Some days are just harder than others. Pea attended a birthday party this evening. It didn’t go well. It should have been fine – but it wasn’t. That’s the way of anxiety. Everything is okay until it isn’t.
Parenting through anxiety is hard, folks. It requires patience that is almost beyond you. Here’s the thing…anxiety doesn’t reason. It doesn’t care what you have to say. Tonight, the party coordinator at the gymnastics facility started the party with the rules. It was super simple stuff – don’t run, one at a time on the trampolines, stay with the group, follow my instructions. I’m chatting with my friends while I’ve got one ear to the ground. Those were a lot of rules and Pea is very serious about following rules. Too serious. I watched him run over to the trampolines and immediately sit in front of one to wait his turn, as directed. I’m still talking to my friends, but I’m watching him with one eye for signs of distress. He’s chosen the farthest trampoline from me and my view of him is blocked intermittently . I don’t have to work at this any more, my brain being in two places at the same time. I’m happy to be with my girlfriends and also watching for IT. The moment when it’s not okay anymore. With these kids, that moment can happen in the blink of an eye. It doesn’t take long before he’s speed walking toward me across the gym floor – the terror making his eyes wide. He bolts into my arms and ducks his head into my shoulder, mumbling furiously into my ear, “She said we have to stay with her. That means I can’t come get you if I need you. What if I need you? “. I hold him firmly and tell him that she was simply telling the kids not to run off and play with the other equipment. She wants all the kids to play the same game. This does NOT mean that he can’t come get me. I say it with conviction. He stares back at me and repeats, “She said we had to stay with her. That means I can’t come get you. SHE SAID.” Anxiety doesn’t reason.
I managed to get him back to the group. At this point, he’s missed the instructions for the new game. So he’s panicking. I grab one of the extra instructors and she explains what he missed. He wants to play. He tries valiantly to recover. I leave him to it and head back to my friends. He’s eight now, so I make every effort to let him do it for himself. I know that I’ll be back, but I leave him to it for now. I’m the helicopter mom who always tries to land. The big meltdown comes very quickly. Remember those rules from the beginning of the party? Well, Pea was having fun and he started to run to the next event. As most of the kids did. Pea caught himself running. And panicked. He ran to me again and this time was worse. “I’m not supposed to run. She said no running. I shouldn’t go back because I didn’t follow the rules. I can’t play.” Have you ever tried to explain away a fear like this? A fear that you are bad, less than, in need of punishment – because you started to jog? Anxiety doesn’t reason.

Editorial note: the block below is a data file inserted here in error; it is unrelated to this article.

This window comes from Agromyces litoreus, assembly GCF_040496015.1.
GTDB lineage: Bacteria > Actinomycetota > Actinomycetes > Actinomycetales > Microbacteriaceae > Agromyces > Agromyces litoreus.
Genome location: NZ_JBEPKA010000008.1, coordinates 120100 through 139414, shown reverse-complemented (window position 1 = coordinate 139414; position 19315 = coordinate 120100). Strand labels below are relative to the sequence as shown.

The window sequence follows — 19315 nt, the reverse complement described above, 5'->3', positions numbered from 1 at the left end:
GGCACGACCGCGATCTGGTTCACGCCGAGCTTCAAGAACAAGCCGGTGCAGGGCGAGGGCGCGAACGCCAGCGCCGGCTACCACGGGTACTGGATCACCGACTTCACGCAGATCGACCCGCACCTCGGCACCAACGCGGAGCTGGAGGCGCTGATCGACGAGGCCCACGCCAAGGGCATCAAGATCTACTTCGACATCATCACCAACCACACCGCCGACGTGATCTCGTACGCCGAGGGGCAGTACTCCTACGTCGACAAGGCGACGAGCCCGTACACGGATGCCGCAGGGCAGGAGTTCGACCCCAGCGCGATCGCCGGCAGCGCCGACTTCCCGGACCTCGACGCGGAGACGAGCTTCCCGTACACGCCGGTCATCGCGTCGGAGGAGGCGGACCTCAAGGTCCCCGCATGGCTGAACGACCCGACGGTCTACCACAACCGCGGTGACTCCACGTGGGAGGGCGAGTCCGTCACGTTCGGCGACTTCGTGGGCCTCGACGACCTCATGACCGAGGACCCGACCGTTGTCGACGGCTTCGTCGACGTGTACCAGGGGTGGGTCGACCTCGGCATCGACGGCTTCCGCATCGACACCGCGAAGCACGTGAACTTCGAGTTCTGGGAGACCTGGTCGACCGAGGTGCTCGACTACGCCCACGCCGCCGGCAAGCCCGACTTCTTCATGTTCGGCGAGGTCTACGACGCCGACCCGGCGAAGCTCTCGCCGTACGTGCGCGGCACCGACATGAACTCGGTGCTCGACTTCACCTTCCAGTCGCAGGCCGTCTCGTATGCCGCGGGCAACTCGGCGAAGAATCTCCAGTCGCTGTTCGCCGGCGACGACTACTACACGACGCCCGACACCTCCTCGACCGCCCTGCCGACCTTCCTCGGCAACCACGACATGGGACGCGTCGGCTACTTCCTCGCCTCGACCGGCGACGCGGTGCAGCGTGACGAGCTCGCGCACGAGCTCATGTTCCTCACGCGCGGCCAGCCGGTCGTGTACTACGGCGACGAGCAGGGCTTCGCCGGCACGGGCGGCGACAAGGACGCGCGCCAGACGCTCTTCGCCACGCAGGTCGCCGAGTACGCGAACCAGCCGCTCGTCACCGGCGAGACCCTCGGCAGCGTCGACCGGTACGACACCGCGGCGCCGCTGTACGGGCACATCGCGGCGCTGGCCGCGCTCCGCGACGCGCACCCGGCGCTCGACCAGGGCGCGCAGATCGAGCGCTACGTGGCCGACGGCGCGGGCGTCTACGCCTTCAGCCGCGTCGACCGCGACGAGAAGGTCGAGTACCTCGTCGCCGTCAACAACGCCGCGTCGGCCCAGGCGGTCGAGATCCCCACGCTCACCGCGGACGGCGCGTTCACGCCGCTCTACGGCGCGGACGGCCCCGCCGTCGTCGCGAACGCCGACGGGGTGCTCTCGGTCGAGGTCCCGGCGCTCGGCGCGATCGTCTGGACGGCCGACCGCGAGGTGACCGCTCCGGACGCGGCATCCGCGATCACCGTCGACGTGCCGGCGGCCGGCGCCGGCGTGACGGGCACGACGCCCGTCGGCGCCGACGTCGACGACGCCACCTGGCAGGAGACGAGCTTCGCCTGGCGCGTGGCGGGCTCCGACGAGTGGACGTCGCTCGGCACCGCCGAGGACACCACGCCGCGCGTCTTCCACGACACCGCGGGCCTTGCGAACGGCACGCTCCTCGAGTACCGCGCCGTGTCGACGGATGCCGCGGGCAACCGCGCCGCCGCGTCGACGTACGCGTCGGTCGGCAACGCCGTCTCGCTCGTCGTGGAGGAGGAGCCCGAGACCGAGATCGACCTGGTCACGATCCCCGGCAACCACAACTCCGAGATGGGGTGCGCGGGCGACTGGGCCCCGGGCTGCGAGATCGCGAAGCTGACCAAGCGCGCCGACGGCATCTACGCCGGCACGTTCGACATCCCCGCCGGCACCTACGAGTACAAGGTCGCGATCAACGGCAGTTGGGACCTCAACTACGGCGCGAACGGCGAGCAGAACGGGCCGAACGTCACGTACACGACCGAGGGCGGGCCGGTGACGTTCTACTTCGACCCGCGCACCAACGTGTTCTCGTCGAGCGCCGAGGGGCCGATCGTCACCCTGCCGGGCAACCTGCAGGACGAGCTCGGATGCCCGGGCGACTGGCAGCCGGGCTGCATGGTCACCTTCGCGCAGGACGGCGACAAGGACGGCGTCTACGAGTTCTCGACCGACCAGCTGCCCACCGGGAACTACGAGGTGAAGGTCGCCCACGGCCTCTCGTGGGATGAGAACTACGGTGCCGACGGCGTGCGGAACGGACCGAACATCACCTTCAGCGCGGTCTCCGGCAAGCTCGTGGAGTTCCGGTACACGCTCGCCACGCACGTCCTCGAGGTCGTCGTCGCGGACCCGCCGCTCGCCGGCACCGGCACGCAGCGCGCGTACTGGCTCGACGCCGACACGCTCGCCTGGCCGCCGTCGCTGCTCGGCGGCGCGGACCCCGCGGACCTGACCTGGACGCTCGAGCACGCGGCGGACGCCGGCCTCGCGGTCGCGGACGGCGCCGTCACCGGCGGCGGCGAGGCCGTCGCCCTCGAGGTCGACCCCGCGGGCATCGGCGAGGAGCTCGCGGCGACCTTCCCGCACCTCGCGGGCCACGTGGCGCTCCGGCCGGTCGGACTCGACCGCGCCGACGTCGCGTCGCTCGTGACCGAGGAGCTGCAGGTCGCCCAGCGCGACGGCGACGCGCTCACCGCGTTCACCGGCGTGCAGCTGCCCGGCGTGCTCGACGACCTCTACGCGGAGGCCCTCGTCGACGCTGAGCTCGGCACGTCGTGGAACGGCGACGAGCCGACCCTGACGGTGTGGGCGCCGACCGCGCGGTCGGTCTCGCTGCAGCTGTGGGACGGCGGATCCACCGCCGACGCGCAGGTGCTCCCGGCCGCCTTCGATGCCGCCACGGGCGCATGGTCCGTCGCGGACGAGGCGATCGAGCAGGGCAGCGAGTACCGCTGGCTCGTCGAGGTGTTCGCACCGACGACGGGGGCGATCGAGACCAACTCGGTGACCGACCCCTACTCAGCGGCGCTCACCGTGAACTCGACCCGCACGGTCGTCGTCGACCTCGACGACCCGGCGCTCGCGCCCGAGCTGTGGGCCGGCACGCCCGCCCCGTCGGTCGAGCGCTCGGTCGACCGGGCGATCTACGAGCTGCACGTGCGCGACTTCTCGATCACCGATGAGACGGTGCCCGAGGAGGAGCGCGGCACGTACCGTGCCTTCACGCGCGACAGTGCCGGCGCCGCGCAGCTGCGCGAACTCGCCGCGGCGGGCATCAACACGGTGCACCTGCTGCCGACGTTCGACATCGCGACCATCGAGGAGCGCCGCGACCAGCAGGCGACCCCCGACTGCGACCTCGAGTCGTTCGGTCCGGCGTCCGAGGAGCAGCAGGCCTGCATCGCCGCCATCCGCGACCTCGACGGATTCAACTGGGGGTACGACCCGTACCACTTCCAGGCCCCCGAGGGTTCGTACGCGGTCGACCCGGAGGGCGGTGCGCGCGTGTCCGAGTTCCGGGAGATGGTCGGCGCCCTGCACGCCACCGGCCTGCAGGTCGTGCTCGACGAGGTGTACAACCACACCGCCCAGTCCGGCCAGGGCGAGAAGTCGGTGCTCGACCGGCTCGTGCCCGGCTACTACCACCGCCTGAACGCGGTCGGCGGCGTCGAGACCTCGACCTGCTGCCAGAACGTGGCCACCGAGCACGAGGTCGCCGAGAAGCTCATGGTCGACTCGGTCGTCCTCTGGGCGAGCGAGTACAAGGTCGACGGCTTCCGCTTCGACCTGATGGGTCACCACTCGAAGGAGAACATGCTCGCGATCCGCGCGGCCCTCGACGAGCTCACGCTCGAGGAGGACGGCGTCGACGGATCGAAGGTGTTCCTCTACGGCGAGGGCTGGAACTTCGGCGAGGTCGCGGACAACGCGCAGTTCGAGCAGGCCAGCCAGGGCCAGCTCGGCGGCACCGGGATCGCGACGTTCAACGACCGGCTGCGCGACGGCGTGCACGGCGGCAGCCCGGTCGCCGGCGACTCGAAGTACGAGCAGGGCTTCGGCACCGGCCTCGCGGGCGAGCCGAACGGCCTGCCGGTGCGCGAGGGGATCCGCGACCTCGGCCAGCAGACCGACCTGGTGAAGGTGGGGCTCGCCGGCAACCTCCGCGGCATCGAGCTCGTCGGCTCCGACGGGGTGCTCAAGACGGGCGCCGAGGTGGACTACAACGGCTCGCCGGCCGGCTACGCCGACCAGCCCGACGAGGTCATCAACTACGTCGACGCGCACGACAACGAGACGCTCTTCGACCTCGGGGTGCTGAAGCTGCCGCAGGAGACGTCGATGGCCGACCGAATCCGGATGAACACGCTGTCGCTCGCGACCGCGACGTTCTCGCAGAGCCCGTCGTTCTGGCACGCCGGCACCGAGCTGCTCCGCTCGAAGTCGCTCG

We worked through the whole party. He stayed. I had to stand with him for a good portion of it – a lone parent in a sea of children while the other grownups sat in the bleachers. But you know what? While I stood there in line with them, I got to hear Pea’s best friends tell me all kinds of good stuff. J spent the weekend at her uncle’s house and had the BEST time and spent the whole day at Hawaiian Falls! And she spent a WHOLE DAY at his house. B, a precious little boy who is dealing with his own Big Stuff and heading into first grade, talked my ear off about how tall he’s getting and he gave me a hug SO BIG that it took me off my feet. So hanging out with that crew was pretty freaking great. Pea did end up crying under the table during pizza and cake – this time because he accidentally took a bite out of his friend’s pizza slice – but we all lived. And my friends gave me hugs and told me that I was doing a good job. (Good friends ARE. EVERYTHING.) And we made it through the WHOLE PARTY and didn’t have to leave. I’m chalking it up to a win.
If you know someone with anxiety or depression, please know that they can’t reason with it. They KNOW that it doesn’t make sense. They hear you talking and they know what you are saying is true. They are good, there is nothing wrong, they don’t have to be scared or sad. But anxiety DOESN’T REASON. There are no mere words that will turn it off. This is the hardest part of our jobs as parents/friends/siblings. We can talk until we are blue in the face, but anxiety doesn’t give a shit. We have to just love them through it.
We can talk about my cursing and how I’m
not going to stop doing it at a later date. 😉